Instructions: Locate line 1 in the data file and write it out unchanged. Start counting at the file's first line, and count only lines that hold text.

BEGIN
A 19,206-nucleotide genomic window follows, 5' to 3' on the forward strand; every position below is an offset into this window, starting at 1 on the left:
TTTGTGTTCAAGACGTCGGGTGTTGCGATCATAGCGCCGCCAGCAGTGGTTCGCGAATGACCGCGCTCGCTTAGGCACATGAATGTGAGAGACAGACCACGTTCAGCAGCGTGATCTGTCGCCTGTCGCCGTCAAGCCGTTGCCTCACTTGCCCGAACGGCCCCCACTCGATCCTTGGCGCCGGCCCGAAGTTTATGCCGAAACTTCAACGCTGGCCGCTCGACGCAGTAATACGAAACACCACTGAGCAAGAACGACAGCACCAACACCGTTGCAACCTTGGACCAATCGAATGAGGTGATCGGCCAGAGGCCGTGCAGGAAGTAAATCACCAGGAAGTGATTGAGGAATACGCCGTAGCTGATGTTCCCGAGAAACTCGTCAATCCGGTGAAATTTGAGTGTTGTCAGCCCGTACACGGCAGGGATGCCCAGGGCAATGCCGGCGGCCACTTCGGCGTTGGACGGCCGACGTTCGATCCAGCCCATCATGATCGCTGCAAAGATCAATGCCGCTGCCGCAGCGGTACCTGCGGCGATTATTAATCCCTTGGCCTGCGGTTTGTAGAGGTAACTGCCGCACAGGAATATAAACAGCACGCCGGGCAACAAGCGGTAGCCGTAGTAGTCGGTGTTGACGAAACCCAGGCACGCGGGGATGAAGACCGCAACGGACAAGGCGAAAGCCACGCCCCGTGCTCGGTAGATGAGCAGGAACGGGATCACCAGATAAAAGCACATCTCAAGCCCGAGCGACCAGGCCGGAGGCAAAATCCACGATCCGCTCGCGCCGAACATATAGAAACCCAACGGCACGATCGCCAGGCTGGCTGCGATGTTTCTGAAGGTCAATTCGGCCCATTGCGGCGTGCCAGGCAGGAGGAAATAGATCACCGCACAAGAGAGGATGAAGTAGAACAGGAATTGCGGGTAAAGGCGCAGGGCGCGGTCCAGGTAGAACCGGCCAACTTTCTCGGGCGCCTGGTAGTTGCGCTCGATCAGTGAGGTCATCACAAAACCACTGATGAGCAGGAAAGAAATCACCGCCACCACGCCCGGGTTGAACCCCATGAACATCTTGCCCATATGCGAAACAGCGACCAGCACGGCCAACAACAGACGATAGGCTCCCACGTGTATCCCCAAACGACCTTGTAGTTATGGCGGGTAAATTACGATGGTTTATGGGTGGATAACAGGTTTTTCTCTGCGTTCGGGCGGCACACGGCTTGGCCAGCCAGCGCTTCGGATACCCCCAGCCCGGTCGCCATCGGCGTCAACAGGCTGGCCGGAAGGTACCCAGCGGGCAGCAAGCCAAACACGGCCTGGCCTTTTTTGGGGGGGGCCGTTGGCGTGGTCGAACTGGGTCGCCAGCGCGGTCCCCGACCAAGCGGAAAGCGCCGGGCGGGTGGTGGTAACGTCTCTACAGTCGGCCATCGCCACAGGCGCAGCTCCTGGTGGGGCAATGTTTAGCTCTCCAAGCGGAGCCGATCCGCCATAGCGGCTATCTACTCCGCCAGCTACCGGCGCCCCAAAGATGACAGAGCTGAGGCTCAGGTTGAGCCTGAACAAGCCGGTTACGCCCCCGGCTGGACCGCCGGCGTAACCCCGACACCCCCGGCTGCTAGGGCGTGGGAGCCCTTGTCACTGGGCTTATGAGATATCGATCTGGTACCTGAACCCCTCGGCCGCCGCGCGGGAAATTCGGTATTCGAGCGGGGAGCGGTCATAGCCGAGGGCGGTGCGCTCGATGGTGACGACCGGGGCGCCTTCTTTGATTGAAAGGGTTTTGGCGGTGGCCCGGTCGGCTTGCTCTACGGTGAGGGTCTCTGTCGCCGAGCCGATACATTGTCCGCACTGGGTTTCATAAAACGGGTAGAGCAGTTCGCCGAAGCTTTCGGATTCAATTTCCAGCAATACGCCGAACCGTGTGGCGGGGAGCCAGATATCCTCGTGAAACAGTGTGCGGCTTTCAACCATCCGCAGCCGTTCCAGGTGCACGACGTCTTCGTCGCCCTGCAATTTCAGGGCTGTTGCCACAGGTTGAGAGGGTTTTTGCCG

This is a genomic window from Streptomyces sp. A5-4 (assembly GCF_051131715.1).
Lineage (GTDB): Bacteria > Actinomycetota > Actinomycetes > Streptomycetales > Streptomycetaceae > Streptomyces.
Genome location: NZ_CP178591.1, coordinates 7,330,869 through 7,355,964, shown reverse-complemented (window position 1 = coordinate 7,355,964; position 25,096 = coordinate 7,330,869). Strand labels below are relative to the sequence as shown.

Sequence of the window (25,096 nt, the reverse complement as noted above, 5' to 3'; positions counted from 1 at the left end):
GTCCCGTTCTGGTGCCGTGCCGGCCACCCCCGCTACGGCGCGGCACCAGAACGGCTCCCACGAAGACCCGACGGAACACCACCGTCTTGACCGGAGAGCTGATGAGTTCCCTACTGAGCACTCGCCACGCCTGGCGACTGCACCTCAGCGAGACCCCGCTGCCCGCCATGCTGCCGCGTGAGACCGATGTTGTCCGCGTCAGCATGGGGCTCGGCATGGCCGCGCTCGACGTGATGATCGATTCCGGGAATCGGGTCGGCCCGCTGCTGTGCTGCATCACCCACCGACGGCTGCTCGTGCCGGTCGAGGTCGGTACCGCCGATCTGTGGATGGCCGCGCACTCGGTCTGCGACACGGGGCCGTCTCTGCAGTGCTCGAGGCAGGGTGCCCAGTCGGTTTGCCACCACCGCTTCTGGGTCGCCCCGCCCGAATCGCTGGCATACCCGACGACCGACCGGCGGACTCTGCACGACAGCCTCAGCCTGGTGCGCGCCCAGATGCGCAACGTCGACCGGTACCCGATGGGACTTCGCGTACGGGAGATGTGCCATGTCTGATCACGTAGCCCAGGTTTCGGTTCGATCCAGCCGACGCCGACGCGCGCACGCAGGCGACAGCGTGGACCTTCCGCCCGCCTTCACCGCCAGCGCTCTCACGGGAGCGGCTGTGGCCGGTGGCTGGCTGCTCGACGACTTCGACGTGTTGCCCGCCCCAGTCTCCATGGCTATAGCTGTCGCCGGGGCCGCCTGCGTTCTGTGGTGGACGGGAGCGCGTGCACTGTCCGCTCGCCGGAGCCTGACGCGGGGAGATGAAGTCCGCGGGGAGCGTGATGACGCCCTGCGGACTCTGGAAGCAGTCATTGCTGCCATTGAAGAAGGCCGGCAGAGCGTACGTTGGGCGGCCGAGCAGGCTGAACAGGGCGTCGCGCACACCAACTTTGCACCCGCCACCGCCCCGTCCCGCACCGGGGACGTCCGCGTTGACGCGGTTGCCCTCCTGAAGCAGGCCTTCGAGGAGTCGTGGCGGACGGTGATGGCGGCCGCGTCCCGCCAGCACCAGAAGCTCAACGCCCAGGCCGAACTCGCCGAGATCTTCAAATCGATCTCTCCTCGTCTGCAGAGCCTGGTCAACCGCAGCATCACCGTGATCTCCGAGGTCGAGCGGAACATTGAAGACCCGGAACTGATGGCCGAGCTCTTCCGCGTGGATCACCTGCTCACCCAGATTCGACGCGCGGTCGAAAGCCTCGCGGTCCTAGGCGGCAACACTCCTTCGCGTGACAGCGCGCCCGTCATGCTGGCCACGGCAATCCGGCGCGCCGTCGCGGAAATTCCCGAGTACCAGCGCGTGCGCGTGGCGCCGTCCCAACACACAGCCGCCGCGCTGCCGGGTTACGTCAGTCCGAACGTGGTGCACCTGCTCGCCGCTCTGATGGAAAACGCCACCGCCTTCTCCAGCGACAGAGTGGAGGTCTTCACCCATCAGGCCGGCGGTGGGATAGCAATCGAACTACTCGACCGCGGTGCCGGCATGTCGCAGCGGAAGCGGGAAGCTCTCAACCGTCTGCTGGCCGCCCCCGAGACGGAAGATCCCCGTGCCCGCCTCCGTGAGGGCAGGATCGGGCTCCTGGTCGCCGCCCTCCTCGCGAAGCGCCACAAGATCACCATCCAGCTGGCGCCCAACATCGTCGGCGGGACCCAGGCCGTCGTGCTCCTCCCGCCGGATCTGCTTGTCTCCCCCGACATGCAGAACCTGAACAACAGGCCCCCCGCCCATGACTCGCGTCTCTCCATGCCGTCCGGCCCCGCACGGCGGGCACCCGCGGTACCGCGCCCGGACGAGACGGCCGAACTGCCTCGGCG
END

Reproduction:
A 19,206-nucleotide genomic window follows, 5' to 3' on the forward strand; every position below is an offset into this window, starting at 1 on the left: